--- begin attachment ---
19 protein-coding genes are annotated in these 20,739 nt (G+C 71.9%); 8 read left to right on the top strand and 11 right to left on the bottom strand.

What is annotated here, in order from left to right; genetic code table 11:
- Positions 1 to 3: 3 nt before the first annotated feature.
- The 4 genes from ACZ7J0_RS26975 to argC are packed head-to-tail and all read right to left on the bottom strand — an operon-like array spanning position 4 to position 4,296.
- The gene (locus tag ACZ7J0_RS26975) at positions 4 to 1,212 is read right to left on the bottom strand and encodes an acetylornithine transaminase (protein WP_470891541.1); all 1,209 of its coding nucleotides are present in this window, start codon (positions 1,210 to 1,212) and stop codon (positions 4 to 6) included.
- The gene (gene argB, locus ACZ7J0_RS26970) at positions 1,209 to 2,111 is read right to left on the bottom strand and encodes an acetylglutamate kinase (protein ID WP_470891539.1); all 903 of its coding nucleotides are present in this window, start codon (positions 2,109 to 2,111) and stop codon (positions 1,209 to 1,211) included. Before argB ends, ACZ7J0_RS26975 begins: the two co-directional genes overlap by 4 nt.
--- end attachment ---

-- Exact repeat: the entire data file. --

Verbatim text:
19 protein-coding genes are annotated in these 20,739 nt (G+C 71.9%); 8 read left to right on the top strand and 11 right to left on the bottom strand.

What is annotated here, in order from left to right; genetic code table 11:
- Positions 1 to 3: 3 nt before the first annotated feature.
- The 4 genes from ACZ7J0_RS26975 to argC are packed head-to-tail and all read right to left on the bottom strand — an operon-like array spanning position 4 to position 4,296.
- The gene (locus tag ACZ7J0_RS26975) at positions 4 to 1,212 is read right to left on the bottom strand and encodes an acetylornithine transaminase (protein WP_470891541.1); all 1,209 of its coding nucleotides are present in this window, start codon (positions 1,210 to 1,212) and stop codon (positions 4 to 6) included.
- The gene (gene argB, locus ACZ7J0_RS26970) at positions 1,209 to 2,111 is read right to left on the bottom strand and encodes an acetylglutamate kinase (protein ID WP_470891539.1); all 903 of its coding nucleotides are present in this window, start codon (positions 2,109 to 2,111) and stop codon (positions 1,209 to 1,211) included. Before argB ends, ACZ7J0_RS26975 begins: the two co-directional genes overlap by 4 nt.